NINA IGNACZAK | TUESDAY, FEBRUARY 24, 2015
Two visions are competing for Michigan’s energy future.
In the first, utilities continue, as they have for the past century, to generate power at central facilities and sell it to consumers. In the second, local communities and individuals generate power for themselves.
The first vision looks similar to the past, except that instead of coal, utilities will rely more heavily on natural gas and renewables, mostly utility-scale wind or large-scale solar farms.
The second vision will require a substantial reorganization of Michigan’s energy infrastructure. It’s a vision of distributed energy resources, in which small-scale generators — rooftop solar, biomass digesters, micro-turbines and small natural gas plants — create electricity to be consumed locally, and sell the excess back to the grid.
Depending on who you ask, some combination of those two visions is likely to become Michigan’s future reality. That will depend, to a great extent, on conversations happening now in Lansing, where lawmakers are set to chart a course for Michigan’s energy future in 2015.
Michigan’s net metering program
The path to distributed energy in Michigan began with Public Act 295 of 2008, which established Michigan’s net-metering program, as well as the state’sRenewable Portfolio Standard and Energy Optimization programs. Net-metering is essentially a billing mechanism to account for the electricity sold by a distributed renewable energy source back to the grid.
The rules are complicated; systems below 20 kilowatts are eligible for “true net-metering” and receive the full retail rate for electricity. Systems between 20 and 150 kilowatts are eligible for “modified net metering” and receive only the generation portion of the retail rate or a wholesale rate. The law prohibits net-metering for systems above 150 kilowatts.
The average size of a residential system is 5 kilowatts, according to the Solar Energy Industries Association, while commercial-scale systems can range up to 1000 kilowatts or higher, so Michigan’s net-metering law effectively precludes larger industrial and commercial customers from participating. And the law caps overall net-metering capacity at one percent of the utility’s peak load for the prior year.
Large-scale entities may operate solar panels “behind-the-meter,” as IKEA is doing with its 978-kilowatt photovoltaic panel system in Canton. But they must fully bear the cost of the system, independently owning and operating it, and cannot defray their costs by selling excess power back to the grid.
“Those limitations really get in the way of allowing Michigan businesses to take advantage of net-metering,” says Dan Scripps, a former state legislator and President of the Michigan Energy Innovation Business Council. “In conversations we’ve had with a number of leading solar firms, they say, ‘If you can fix net-metering for commercial installations, we will do business in Michigan all day long.'”
Policies for net-metering are more favorable in many eastern and western states, according to a 2014 report issued by advocacy organizations Vote Solar and theInterstate Renewable Energy Council (IREC). The report grades each state based on its policies for net-metering and interconnection. Leading states in 2014 included California, Massachusetts, Ohio, Oregon and Utah, which all received an “A.” Michigan received a “C” on interconnection and a “B” on net-metering, according to the report.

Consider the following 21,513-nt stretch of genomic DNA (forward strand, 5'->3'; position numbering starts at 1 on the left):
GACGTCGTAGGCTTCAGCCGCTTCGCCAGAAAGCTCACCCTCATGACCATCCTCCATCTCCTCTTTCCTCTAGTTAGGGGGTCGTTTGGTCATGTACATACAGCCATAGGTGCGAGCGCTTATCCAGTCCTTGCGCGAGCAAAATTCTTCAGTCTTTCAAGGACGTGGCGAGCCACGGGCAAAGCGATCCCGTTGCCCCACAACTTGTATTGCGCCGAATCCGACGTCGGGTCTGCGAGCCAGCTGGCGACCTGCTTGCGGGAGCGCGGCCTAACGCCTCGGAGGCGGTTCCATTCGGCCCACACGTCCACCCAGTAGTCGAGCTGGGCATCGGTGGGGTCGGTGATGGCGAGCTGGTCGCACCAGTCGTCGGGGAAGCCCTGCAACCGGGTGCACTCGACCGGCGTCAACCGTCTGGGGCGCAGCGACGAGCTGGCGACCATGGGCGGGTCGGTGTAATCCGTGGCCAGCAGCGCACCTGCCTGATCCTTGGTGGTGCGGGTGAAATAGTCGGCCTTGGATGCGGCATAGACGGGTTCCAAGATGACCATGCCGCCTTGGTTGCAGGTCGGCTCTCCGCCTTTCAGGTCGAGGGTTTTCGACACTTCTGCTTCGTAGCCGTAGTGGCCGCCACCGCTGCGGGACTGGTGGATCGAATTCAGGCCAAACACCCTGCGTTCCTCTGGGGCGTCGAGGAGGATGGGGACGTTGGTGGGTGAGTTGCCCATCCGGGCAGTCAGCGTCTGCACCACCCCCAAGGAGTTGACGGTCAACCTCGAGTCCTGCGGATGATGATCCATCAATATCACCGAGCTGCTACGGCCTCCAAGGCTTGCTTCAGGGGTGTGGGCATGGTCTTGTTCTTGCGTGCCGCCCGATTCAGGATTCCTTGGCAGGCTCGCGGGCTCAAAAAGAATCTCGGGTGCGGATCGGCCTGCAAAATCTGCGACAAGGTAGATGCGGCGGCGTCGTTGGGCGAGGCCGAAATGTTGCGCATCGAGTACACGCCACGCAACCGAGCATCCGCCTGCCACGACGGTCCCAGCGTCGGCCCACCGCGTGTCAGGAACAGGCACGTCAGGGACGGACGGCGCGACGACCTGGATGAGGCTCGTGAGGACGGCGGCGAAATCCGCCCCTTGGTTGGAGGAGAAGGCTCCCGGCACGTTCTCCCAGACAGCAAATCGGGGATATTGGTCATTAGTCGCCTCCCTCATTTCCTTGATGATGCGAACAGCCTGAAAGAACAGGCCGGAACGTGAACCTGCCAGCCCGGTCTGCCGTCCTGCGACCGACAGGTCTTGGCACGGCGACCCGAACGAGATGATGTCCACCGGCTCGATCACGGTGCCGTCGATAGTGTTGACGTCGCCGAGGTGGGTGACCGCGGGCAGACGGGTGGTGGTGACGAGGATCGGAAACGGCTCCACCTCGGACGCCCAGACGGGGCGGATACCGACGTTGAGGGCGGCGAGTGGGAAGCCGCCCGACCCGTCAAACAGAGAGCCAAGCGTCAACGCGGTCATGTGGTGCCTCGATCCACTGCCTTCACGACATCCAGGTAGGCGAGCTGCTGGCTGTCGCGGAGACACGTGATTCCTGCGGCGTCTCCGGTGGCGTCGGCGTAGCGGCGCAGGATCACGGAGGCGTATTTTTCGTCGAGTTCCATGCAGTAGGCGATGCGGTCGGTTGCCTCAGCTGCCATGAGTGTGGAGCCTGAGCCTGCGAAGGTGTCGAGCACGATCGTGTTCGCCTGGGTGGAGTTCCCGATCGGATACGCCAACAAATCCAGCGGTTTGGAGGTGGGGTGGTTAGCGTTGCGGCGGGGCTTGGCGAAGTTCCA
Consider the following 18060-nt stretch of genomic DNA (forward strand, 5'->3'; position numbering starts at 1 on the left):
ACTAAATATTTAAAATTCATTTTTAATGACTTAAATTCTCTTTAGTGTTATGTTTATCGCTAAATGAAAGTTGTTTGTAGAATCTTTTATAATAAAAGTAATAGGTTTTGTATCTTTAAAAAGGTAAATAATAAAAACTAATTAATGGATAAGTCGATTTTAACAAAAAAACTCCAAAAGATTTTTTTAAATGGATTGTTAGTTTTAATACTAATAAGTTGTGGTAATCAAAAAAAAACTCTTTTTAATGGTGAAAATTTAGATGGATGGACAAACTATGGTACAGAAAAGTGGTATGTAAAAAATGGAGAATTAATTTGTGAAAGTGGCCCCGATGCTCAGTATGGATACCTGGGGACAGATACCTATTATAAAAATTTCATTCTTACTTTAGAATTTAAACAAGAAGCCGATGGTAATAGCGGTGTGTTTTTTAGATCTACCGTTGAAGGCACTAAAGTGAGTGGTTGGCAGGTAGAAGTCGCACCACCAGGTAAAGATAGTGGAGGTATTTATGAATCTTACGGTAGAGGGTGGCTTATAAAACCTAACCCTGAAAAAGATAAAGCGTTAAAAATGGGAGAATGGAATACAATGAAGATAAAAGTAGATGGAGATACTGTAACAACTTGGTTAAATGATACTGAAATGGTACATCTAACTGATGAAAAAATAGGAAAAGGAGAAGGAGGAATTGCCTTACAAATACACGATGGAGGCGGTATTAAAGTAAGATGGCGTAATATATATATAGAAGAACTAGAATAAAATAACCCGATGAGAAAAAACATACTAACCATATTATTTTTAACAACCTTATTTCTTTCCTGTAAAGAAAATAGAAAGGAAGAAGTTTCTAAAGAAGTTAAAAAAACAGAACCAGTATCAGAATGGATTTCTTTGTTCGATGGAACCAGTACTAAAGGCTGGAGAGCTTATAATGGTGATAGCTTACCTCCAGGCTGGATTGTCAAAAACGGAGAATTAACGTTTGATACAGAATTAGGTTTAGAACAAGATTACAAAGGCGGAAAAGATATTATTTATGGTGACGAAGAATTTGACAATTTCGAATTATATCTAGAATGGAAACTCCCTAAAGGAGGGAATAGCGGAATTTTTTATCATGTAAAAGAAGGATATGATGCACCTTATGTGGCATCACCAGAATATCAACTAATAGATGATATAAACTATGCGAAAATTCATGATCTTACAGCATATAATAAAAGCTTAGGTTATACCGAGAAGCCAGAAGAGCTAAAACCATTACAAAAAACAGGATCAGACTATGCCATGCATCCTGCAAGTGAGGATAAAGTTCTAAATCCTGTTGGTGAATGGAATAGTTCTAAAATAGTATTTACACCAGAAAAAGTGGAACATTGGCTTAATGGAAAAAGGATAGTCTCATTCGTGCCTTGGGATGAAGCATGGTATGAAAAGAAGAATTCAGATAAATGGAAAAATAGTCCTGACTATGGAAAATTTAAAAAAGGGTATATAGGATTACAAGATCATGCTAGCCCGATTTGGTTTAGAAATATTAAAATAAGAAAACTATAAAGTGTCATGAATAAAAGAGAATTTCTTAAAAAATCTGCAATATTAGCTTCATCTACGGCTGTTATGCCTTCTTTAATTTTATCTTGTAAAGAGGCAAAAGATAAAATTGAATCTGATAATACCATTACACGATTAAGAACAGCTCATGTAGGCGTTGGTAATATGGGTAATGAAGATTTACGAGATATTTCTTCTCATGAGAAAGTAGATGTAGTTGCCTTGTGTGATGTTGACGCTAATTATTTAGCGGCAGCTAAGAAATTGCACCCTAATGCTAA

The report recommends Michigan remove system size limitations and Increase the capacity limit for net-metering to 5 percent of peak load.
But what about the grid?
Utilities and regulators across the country are grappling with change brought by emerging distributed resource technologies.
Distributed resources may include generation, storage, energy efficiency and energy management, all of which lead to fewer electrons purchased from utilities. As utilities sell less electricity, revenues dwindle, yet they still have the fixed cost of maintaining the grid.
“We support customer investment in solar, if there are proper price signals reflecting the true cost of solar,” says Irene Dimitry, vice president of marketing and renewables at DTE Energy. “Currently, based on Michigan law, there are subsidies. If customers are selling at the full retail rate, all the other customers end up subsidizing them. We just don’t think that’s fair.”
The subsidies Dimitry refers to include the costs of operating the grid.
“Net-metering customers are not covering the cost of having the grid to serve them; the same grid that allows them to sell their excess energy,” she says. “Quite frankly, people who have distributed renewable resources are using the grid more than the average customer, because they’re using it when they buy utility power and when they’re selling power. We feel everybody should pay their fair share of keeping the grid up and running and reliable.”
Dave Konkle, former Energy Director for the city of Ann Arbor, likens it to the situation Michigan faces with road funding and electric vehicles.
“I’m driving my car right now, and my car is a Volt, so I’m driving on electricity,” says Konkle. “The argument is, since our roads are maintained through taxes on gasoline, aren’t I cheating?”
Michigan lawmakers are in fact proposing an increased registration fee on electric and hybrid vehicles to go toward road funding.
“I think nobody has a desire to be unfair, but nobody wants to kill either the electric vehicle or solar energy by putting some kind of undue burden onto the cost,” says Konkle. “I think that something reasonable can be worked out. I’m willing to be reasonable, with my car and with my solar.”
In March of 2014, Minnesota became the first state to adopt a “value-of-solar” policy as an alternative to net metering. Such an approach accounts for the societal benefits of distributed solar (such as lower carbon emission, avoided cost of additional power plants, and avoided transmission losses). Those benefits are balanced with the utility costs of maintaining the grid.